30 of 37 people found the following review helpful
This Book Is Great 3 Feb. 2000
By A Customer - Published on
Format: Paperback
I have won most of my sessions of play since I bought this book. It is very well written and the author does know what he is talking about. he has data to back up his ideas. If you don't want to learn how to count cards, then this is the next best thing. if you do want to count cards and learn advantage play methods I would recommend Best Blackjack by Frank Scoblette, who wrote introduction to this book, or KO Blackjack by Olaf Fuchs and Ken Ventura. But for me, I like the positive progression that the author describes and I really like the money that I've won!
10 of 11 people found the following review helpful
Not for every Black Jack Player 22 Aug. 2001
By Just1e - Published on
Format: Paperback
After meticulously dealing 5,000 hands of blackjack and recording the results of three separate betting systems playing the same hands, and after several hundred thousand computer simulations comparing the three betting systems, flat, progressive, and card counting, the author admits he doesn't know why his system works, page 96. This is a very detailed book; Mr. Thomason makes a good argument for his system. Even if you skip over the numerous pages of charts and review the summaries you will be impressed by the amount of effort Mr. Thomason put into the research for this book. It is not a definitive study and in his conclusion, page 173, he admits this is only the "tip of the iceberg". He also admits much more research should be conducted to verify his findings and conclusions. This is not a how to book or for most blackjack players. Readers who enjoy a considerable amount of documentation will enjoy the book. This treatise will turn off readers searching for an easy to read blackjack book. Card counters will not enjoy the book or the results of his tests. Flat bettors eyes will be opened and should profit using this progressive system. I'm glad a bought it and will keep it in my gaming library. I will use some the information in the closing chapters when I return to Las Vegas later this year.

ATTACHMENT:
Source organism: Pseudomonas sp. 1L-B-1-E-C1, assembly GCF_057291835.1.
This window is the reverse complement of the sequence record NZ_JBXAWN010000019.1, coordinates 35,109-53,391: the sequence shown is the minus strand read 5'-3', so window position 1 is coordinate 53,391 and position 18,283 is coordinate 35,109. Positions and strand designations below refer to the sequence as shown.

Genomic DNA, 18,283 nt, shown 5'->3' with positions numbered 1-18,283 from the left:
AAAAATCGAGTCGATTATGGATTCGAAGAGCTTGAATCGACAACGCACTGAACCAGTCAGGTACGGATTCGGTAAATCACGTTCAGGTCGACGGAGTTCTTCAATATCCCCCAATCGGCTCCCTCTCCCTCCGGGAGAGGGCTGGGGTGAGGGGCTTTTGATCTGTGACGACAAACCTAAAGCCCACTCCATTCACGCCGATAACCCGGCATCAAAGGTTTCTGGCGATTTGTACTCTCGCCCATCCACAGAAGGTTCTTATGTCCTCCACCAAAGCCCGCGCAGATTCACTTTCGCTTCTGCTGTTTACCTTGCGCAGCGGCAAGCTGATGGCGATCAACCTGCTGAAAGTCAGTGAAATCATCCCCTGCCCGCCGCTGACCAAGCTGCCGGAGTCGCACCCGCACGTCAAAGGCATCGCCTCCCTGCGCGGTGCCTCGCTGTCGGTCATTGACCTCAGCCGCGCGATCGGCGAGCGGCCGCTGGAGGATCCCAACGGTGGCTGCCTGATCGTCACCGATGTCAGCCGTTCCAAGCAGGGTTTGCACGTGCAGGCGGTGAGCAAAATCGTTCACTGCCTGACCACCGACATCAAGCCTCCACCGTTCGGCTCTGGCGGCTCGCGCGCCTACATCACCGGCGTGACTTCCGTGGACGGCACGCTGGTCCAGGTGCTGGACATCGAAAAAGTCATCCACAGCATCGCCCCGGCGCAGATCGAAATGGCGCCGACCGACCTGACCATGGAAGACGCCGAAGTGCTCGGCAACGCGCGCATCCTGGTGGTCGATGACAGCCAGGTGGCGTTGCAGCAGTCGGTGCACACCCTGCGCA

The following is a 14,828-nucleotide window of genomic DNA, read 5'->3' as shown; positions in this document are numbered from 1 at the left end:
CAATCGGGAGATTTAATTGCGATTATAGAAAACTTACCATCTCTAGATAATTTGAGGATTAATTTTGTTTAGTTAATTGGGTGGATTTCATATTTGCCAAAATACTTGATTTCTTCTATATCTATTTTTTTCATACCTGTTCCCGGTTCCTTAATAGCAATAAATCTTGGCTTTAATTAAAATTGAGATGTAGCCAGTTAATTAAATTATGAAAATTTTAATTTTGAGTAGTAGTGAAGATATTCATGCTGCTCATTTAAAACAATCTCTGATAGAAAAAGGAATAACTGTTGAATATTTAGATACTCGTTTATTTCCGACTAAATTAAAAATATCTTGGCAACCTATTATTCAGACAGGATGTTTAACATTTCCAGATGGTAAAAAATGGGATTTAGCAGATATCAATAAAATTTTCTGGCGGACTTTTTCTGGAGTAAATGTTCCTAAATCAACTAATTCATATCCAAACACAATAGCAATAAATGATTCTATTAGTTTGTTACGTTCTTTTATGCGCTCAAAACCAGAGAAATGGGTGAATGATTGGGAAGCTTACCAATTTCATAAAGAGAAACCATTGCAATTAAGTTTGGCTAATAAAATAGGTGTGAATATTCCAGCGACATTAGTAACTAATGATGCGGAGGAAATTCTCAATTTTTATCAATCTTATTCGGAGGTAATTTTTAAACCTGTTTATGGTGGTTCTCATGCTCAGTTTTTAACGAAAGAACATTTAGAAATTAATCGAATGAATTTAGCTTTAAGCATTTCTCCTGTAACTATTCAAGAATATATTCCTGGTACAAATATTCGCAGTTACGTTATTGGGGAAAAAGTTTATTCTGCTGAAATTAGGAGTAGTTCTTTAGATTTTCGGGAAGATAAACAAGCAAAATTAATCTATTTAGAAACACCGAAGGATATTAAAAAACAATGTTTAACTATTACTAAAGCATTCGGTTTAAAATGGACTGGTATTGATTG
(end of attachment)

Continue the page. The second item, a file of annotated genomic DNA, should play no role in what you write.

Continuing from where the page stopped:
15 of 18 people found the following review helpful
A Remarkable Strategy 5 Dec. 1999
By A Customer - Published on
Format: Paperback
Really a much needed work looking at areas in blackjack that have for much too long been ignored. A fresh approach that could well be the first step in a new path at beating the game. Although the book focusses mainly on a 5000 hand sample (that is much too small) for analyses, this sample is reasonably representative of actual real world expectations. I have played this game for over 20 years and found Mr. Thomason's ideas to comply with my observasions - I am glad that someone has at last come forward to share such new ideas in a simple and clear 'no frills' way. This book is certainly not going to go down well with the card-counting community, but then again, their days are COUNTED and it is good news to know that there is hope to surpass the old expectations in the modern game. My gut feeling is that this book may well become a classic like 'Beat the dealer' did thirtysomething years ago.
8 of 9 people found the following review helpful
Table observation + quit points 13 Nov. 2002
By Mark - Published on
Format: Paperback
Walter noted that there was a world of difference when suddenly he started using quit points. From another book I read I picked up another stunning idea : Table observation.
Walk up to a table and observe the dealers upcard when he or she is dealing. If 3 out of 5 hands the dealers upcard is 6 or less, the dealer is having a bad trend, sit down and start playing. If the dealers upcards are paint or anything else keep observing until the above rule ( 3 out of 5 upcards [hands] being 6 or less)is met, then sit down.
This amazing rule will allow you to never sit down in the middle of a dealer hot streak and causing you to lose 4 in a row so you have to use your quit point or have you sit down in a lukewarm table where you are losing clusters of 2 or 3 hands. This way the trend is cold for the dealer and you have a higher edge right off the bat. This along with quit points and Thompsons betting system make you a dangerous player. You are only sitting at the table when it is good for you and not the dealer. When the table goes bad, you are gone. When the table gets good while you are observing, you are in.
Good luck.